|Publication number||US4746769 A|
|Application number||US 06/772,125|
|Publication date||May 24, 1988|
|Filing date||Sep 3, 1985|
|Priority date||Feb 15, 1983|
|Publication number||06772125, 772125, US 4746769 A, US 4746769A, US-A-4746769, US4746769 A, US4746769A|
|Inventors||Douglas E. Piper|
|Original Assignee||Woven Electronics Corporation|
|Export Citation||BiBTeX, EndNote, RefMan|
|Patent Citations (9), Referenced by (49), Classifications (12), Legal Events (5)|
|External Links: USPTO, USPTO Assignment, Espacenet|
This is a continuation-in-part of Ser. No. 625,660, filed June 28, 1984 entitled Unitary Woven Jacket and Electrical Transmission Cable and Method for Production, now U.S. Pat. No. 4,559,411.
The invention relates to flexible, woven high frequency transmission cables of the type which are generally flat and include a plurality of conductors extending in the warp direction which transmit high frequency signals, for example as utilized in communications and computer systems.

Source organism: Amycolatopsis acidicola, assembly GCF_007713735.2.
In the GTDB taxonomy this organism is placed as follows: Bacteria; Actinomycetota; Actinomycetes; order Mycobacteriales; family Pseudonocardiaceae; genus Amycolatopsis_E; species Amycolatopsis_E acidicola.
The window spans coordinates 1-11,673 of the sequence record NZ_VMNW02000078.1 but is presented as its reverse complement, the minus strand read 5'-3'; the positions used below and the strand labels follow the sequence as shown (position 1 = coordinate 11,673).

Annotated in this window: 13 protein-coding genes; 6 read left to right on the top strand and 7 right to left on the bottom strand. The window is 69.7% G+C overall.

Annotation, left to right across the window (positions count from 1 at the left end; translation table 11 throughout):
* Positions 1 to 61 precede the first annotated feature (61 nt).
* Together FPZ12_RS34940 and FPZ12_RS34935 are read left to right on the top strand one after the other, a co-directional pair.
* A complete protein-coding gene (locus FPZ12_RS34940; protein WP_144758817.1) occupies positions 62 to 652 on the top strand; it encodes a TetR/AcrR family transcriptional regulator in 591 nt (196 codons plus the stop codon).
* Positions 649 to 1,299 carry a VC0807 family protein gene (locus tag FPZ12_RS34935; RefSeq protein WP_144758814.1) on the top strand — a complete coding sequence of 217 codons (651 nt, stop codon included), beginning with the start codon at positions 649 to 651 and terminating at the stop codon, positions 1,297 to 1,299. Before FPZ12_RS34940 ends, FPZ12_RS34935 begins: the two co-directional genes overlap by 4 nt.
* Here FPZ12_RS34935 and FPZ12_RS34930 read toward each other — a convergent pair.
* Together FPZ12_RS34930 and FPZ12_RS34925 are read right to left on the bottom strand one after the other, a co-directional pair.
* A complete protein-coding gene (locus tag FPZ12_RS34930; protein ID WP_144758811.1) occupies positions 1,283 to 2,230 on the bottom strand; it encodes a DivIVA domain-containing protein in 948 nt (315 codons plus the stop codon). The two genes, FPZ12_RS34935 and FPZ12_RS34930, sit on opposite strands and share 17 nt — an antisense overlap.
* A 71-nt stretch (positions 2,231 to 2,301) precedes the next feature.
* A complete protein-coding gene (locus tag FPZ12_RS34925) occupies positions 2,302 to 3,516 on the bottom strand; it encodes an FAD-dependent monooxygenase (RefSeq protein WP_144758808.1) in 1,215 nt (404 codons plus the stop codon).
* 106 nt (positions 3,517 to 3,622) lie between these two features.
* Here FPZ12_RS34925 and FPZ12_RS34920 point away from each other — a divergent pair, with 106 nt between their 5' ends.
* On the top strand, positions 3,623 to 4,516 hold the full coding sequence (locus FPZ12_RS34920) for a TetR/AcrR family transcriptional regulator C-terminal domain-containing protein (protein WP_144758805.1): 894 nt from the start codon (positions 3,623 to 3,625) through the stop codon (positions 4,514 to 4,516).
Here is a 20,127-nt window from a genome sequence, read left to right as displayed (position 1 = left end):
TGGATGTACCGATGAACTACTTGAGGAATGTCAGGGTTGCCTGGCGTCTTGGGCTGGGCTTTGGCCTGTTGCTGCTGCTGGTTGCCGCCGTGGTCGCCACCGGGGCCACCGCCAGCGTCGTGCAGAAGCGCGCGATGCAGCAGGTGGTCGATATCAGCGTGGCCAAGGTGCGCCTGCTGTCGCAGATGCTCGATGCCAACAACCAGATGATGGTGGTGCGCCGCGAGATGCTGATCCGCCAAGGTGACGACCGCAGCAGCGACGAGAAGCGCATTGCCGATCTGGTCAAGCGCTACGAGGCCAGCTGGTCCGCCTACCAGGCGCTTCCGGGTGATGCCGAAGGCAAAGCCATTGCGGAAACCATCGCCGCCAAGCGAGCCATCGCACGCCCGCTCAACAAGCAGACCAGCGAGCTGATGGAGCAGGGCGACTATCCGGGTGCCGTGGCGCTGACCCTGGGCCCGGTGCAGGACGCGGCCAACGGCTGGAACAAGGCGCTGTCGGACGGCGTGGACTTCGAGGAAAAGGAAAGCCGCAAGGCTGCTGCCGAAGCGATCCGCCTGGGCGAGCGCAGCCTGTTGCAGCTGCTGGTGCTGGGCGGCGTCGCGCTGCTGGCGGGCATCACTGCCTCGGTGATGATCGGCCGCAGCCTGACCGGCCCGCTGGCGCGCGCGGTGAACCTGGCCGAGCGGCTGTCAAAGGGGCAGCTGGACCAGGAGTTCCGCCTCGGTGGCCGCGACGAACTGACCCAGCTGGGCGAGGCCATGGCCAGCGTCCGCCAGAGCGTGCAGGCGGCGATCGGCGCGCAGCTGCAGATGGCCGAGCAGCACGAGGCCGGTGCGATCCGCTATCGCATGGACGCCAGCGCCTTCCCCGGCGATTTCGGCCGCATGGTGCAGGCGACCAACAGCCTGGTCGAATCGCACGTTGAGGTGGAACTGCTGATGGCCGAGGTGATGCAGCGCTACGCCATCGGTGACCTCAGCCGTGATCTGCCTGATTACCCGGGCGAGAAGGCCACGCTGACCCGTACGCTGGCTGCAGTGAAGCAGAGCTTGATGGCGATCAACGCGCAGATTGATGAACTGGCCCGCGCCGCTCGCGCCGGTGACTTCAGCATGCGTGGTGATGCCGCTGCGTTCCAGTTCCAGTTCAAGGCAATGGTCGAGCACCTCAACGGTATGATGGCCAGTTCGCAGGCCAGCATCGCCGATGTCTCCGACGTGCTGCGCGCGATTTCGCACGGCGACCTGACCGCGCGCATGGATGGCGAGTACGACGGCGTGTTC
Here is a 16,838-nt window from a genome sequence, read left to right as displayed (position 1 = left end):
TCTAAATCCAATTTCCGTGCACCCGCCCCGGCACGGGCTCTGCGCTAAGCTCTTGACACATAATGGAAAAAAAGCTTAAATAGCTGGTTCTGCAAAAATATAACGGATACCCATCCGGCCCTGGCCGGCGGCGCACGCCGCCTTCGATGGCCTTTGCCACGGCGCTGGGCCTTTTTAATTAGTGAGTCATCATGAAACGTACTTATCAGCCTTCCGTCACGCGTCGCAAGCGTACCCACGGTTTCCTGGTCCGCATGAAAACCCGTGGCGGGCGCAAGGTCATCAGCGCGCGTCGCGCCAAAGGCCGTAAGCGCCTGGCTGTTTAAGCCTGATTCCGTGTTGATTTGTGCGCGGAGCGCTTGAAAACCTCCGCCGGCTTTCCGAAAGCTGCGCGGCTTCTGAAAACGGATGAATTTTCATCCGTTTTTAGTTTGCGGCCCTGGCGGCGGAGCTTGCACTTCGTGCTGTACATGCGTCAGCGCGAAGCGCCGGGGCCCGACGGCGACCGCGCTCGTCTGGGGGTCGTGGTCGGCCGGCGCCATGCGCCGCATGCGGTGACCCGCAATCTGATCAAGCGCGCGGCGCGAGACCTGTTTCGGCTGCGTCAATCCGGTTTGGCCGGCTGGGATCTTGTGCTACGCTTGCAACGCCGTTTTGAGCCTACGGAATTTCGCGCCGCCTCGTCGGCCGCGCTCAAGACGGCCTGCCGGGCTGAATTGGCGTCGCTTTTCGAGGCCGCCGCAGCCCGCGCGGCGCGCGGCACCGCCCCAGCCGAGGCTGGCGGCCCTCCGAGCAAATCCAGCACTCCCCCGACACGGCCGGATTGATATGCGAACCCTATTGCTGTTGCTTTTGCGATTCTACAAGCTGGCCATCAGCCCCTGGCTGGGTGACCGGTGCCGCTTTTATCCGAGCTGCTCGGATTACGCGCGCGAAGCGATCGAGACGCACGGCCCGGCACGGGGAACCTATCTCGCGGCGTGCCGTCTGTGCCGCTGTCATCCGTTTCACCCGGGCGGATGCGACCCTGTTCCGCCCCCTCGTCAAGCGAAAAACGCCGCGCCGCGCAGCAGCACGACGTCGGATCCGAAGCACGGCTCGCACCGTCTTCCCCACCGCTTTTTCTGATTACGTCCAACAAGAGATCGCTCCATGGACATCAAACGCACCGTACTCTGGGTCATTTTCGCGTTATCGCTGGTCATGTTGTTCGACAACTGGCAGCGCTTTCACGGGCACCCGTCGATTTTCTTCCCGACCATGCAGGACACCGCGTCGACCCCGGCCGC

With the advent of more sophisticated electronics, the need for higher density signal transmission has occurred. In U.S. Pat. No. 4,143,236 a control impedance cable is disclosed for transmitting high frequency, high speed electrical signals wherein each signal wire is isolated by a pair of exclusive ground wires woven in such a configuration that the impedance and geometry of the signals and ground conductors are fixed in the cable. U.S. Pat. No. 4,460,803 discloses a jacketed controlled impedance cable wherein a control impedance cable and outer woven jacket are made in a unitary construction resulting in the highly desirable abrasion-resistant electrical cable having sufficient flexibility to enable bending of the cable during riding in the chassis of a computer or other machine.